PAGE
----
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Don't eat anything your great-grandmother wouldn't recognize as food.

 
— Michael Pollan, author, journalist, activist, and professor of journalism at the UC Berkeley Graduate School of Journalism
 WELCOME
In the newsletter this week, we’ve got a plant-based prescription, lifting weights to change your shape, and an icy sore muscle solution. Read on...

“Eat food. Not too much. Mostly plants.” That’s how Michael Pollan summarizes the 330 pages of 'In Defense of Food', his 2009 bestseller that raised awareness about the dangers of processed food and benefits of “real food” that doesn’t come in a box or bag.

Despite the “mostly plants” injunction, Pollan is no vegetarian—he writes: “I enjoy eating meat, meat is nutritious food, and I believe there are ways to eat meat that are in keeping with my environmental and ethical values.”

In addition to eating food your great-grandmother would recognize, Pollan recommends behavioural tricks to control eating, like “do all your eating at a table” and “try not to eat alone”. 

For Pollan, the personal ties to the political: his recent essay for the New York Review of Books discussed how the pandemic exposed problems with the US “industrial food chain”. His prescription? Re-order the food production system to promote quality rather than efficiency.

Hoping your shopping cart has mostly plants (but maybe a ribeye steak too), Katherine & Linda
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 WORKOUT OF THE WEEK
Caroline Girvan

“Lifting weights really does change your shape,” says Caroline Girvan. An Irish fitness personality, she’s a certified personal trainer and mom of two.

In a Q&A posted on her channel, Caroline encourages followers to amp up the intensity of their workouts: “If you do 40 seconds and you think that wasn’t so bad, next time try jumping higher, landing lower, holding it a little bit deeper, or even completing more reps within the time period... Every HIIT session should be challenging!”

Check out Girvan’s 10-week fitness guide (PDF) with plenty of tips on nutritious eating and how to plan a fitness regimen.

Try this: Caroline’s specialty is tough hour-long workouts that will leave you (happily) sweating and exhausted. Her 1-hour Full Body Dumbbell workout alternates 45 seconds of work and 15 seconds of rest.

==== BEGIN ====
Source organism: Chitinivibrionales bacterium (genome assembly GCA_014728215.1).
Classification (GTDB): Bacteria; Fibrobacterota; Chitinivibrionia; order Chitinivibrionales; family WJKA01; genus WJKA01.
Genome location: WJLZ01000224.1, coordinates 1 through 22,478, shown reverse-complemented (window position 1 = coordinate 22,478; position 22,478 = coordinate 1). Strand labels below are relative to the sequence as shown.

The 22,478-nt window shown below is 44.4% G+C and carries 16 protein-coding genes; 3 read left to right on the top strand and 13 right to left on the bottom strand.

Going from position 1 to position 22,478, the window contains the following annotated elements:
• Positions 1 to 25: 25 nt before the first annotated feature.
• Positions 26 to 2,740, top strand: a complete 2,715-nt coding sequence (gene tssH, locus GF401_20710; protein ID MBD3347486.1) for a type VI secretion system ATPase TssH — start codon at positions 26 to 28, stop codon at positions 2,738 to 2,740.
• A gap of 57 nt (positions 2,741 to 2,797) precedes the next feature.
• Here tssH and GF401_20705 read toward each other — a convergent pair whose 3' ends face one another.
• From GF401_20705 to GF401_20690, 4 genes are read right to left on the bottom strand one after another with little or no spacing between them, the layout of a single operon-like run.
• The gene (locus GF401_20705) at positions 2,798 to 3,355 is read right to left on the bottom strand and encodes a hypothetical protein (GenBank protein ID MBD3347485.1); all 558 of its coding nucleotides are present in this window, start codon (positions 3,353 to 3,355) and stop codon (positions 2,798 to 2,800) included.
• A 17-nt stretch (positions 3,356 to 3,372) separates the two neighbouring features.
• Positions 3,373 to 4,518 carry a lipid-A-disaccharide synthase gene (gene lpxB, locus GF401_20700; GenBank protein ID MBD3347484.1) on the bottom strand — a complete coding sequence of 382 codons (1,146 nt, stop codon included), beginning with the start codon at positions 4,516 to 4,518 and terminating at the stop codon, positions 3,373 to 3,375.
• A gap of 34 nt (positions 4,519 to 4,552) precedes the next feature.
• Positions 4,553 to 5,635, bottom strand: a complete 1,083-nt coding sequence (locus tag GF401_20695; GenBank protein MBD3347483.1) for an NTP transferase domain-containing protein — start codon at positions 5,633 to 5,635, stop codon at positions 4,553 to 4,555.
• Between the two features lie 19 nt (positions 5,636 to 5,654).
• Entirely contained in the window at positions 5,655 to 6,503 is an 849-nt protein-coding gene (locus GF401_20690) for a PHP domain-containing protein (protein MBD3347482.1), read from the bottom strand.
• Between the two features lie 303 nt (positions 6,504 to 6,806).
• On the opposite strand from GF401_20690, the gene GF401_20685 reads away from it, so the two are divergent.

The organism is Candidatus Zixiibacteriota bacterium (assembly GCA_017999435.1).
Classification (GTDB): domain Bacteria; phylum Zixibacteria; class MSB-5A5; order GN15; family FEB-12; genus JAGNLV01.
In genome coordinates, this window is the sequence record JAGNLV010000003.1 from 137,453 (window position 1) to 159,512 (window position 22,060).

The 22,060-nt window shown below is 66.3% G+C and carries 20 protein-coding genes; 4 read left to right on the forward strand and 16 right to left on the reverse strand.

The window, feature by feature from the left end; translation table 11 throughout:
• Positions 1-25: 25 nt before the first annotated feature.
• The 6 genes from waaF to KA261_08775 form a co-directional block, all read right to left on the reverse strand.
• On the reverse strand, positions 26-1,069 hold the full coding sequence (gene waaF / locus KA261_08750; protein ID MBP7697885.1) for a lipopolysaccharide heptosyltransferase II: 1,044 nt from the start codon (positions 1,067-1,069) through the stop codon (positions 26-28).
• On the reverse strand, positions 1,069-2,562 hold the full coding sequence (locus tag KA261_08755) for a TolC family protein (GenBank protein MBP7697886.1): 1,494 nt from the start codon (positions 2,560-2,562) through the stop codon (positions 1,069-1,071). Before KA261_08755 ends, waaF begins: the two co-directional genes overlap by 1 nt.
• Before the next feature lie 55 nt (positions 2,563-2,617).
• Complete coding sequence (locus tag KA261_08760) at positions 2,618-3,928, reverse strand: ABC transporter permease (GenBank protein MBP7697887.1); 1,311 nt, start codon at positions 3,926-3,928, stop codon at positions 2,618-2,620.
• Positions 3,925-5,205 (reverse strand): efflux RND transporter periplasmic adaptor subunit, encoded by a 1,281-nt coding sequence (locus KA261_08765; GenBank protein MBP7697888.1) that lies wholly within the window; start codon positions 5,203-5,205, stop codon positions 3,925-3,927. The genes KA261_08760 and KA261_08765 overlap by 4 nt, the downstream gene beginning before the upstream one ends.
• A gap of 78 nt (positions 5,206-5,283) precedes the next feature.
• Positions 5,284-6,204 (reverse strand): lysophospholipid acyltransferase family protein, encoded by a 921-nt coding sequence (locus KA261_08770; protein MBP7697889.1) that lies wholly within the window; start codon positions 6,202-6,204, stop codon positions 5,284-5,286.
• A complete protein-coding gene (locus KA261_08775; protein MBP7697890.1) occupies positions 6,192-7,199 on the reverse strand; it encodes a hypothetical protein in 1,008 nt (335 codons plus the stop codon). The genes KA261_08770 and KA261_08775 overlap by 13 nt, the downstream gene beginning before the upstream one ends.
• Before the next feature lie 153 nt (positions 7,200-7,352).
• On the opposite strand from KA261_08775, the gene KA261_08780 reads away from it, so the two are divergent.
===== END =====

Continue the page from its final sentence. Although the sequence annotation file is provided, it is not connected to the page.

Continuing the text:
Prefer bodyweight only? Girvan’s hour-long, no-equipment Hardcore HIIT Full Body Workout alternates 20 minutes of work with 20 seconds of rest, with four reps of thirty different exercises for a ton of variety.
We loved this workout—it has both explosive cardio and agility work that will leave you sore tomorrow.
FITNESS
Is the “toning” myth preventing you from getting stronger?
 
The late 90s produced a lot of bad ideas, from jelly shoes to home perms, but one of the worst was the non-science-based concept of “toning”. Magazines preached that women should lift light weights for many reps, to “lengthen” and “tone” muscles and prevent “bulking up”. 

Well, now it’s the 2020s and we know muscles just don’t work that way. Your muscle is attached to your bone at either end—nothing can change its length. And there’s no anatomical difference between “toning” a muscle and building it. 

As professional athlete and fitness coach Heather Farmer explains in Oxygen Magazine: “Using heavy weights builds up your muscle tissue, giving you shape and the lean, strong look you’re after. That means working as low as two- to three-rep sets and lifting 80 to 90 percent of your one-rep max on your final sets of your major exercises.” 

Without lifting to failure six days a week and/or altering your body’s hormonal profile (a.k.a. steroid use), there’s just no way a woman can build bulky muscles. So don’t be afraid to lift heavier weights.

When should you increase the weight? If you’re performing 8-12 rep sets and having no problem completing all the reps in every set, that's a signal to up the weight. Personal trainer Caroline Juster advises in SELF Magazine: “Don't kill yourself to add weight every week… Never sacrifice technique to lift more weight.”
 WELLNESS
Explainer: Do ice baths really soothe muscle soreness?
 
When should you use an ice bath for recovery after running or other exercise? The theory behind ice baths is that exposure to cold helps to combat the microtrauma (small tears) in muscle fibers and resultant soreness caused by intense or repetitive exercise. 

If you want to try cold water immersion, here’s a step-by-step guide from running blogger RunLadyLike. Step one: buy several pounds of ice! 

However, before you make like an iceberg, you should know there’s controversy around the benefits, with some scientists insisting they’re no help and you should just get some sleep instead. Have you tried ice baths?

Did they work for you? Reply and let us know your experience!
  WHAT WE'RE READING
 
 Need a portable lunch? Try these healthy and cute mason jar meal ideas, including Lentil Salad with Tahini Dressing (Genomic Kitchen)

 The ten best sports bras for running (Greatist)

 A study of more than a thousand young adults uncovered three pillars of mental health: quality sleep, regular exercise, and eating fruits and vegetables (Science Daily)

 This Brain Boosting Seaweed Salad with tofu and pickled ginger is vitamin-rich and ultra-nutritious (Solluna)

 Could fitness trackers be sabotaging your health? The dangerous allure of the quantified self (Elemental)
Thanks for reading, Fit Girls! We’ll return to your inbox next week with more inspiration and knowledge. Got a tip for us or opinion to share? Email us—we love your feedback. Enjoyed this issue? Please forward to a friend—your referrals help us grow!
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